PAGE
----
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Cicero on haruspicy.

Cicero on haruspicy (De Divinatione 2.16):

Caput est in iecore, cor in extis: iam abscedet, simul ac molam et vinum insperseris; deus id eripiet, vis aliqua conficiet aut exedet.

There is a ‘head’ in the liver, a heart among the entrails. It may immediately disappear as soon as you have sprinkled on the groats and wine—a god may pull it out; some force may destroy or devour it.

He is here discussing the ‘how’ of extispicy. It’s a grave omen, for example, for the victim of a sacrifice to be found without a heart. The strange part is how a creature which should have presumably had a heart thus far in its existence to remain alive would be found without it when dead. The idea that some deity or other would step in and rearrange the organs at death, or that these mutations would pop into our out of existence from nothing, not from natural causes, is highlighted by Cicero here; he says:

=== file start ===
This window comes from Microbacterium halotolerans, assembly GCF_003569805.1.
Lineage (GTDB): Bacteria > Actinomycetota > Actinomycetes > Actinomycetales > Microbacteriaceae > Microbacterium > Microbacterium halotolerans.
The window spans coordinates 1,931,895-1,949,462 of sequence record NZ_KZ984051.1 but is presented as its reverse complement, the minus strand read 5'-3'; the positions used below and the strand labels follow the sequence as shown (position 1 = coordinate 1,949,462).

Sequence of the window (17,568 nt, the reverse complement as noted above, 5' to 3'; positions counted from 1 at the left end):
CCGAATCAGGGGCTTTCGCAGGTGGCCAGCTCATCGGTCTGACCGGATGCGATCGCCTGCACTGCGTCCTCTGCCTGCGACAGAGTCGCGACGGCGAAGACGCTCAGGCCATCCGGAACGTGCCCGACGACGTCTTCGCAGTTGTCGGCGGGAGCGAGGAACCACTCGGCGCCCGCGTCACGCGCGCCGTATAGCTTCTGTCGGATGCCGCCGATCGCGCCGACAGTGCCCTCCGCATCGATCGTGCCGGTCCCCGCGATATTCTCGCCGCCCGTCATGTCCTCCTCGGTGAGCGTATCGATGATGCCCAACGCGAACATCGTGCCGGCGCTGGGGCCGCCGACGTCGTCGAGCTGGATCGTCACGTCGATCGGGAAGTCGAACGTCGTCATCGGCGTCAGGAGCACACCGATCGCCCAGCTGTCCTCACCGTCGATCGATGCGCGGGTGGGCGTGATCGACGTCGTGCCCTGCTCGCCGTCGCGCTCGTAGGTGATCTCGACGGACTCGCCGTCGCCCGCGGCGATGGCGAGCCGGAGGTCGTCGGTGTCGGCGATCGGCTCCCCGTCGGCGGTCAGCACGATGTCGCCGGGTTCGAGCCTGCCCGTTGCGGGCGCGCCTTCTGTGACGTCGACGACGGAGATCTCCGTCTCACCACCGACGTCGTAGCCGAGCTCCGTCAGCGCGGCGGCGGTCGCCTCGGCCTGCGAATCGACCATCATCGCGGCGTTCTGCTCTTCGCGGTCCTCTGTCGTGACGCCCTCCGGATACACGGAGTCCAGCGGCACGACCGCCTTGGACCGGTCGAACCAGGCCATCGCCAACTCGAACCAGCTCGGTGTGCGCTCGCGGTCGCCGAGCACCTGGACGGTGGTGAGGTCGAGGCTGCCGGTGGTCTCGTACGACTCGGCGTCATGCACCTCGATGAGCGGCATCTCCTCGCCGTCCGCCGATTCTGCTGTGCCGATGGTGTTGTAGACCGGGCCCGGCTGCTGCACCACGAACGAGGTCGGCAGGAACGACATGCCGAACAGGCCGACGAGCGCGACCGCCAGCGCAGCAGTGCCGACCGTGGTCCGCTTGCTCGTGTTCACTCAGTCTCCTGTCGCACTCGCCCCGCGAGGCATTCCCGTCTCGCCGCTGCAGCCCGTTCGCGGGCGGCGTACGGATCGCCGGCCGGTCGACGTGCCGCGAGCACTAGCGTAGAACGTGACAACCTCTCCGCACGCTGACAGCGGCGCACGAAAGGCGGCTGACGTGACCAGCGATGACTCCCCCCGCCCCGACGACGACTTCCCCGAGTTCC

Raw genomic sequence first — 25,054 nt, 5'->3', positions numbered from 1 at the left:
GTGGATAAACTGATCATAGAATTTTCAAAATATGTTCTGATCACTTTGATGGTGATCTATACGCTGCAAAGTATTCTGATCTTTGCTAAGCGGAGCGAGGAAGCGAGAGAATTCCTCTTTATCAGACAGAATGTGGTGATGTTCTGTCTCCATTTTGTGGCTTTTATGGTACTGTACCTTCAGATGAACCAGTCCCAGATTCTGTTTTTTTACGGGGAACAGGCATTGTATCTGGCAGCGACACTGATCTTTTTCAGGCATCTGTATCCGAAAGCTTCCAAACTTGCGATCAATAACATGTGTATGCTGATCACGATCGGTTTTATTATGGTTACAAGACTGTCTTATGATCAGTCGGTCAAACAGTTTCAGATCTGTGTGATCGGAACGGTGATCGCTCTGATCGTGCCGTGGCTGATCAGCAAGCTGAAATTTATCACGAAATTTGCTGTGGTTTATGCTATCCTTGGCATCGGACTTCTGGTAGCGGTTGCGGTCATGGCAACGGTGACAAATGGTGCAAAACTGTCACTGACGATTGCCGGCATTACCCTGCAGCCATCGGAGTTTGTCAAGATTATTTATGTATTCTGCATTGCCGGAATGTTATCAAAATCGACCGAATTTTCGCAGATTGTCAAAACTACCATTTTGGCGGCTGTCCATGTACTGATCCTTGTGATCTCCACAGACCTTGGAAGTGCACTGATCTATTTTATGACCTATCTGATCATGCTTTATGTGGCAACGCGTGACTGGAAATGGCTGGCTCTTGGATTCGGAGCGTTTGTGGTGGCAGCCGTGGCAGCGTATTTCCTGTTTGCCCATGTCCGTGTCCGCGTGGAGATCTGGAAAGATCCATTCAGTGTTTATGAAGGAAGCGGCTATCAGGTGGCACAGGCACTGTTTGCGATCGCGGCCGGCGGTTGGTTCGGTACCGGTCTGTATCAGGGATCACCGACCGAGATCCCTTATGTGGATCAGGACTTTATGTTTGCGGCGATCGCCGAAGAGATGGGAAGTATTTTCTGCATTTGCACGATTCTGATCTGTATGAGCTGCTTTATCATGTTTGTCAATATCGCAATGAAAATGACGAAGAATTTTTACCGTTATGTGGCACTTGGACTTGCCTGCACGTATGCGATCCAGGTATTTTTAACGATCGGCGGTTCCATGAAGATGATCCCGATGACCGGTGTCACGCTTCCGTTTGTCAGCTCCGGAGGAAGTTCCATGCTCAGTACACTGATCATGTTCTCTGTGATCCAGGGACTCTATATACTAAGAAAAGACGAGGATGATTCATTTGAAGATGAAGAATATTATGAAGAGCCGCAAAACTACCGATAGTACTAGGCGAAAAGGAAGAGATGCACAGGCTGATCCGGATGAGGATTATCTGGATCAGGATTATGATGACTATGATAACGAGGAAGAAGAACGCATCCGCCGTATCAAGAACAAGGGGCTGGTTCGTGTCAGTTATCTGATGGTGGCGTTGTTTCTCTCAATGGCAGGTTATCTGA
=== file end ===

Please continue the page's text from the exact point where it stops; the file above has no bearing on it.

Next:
Quis hoc physicus dixit umquam? Haruspices dicunt; his igitur quam physicis credendum potius existumas?

What scientist ever said such a thing? The haruspices say it; do you think, then, that it’s more believable from them than from the scientists?

The caput iecoris ‘head of the liver’ is one of the parts consulted in haruspicy. A couple of sources that equate it with modern terminology unify it with the caudate lobe (or some part of it), which is an interesting reversal.

Mola is supposed to be ‘emmer groats‘, salted and used in the process of sacrifice, among other things. The gloss is nearly as obscure as the original, and it might make just as much sense to leave the word untranslated.

[For abscedo.]

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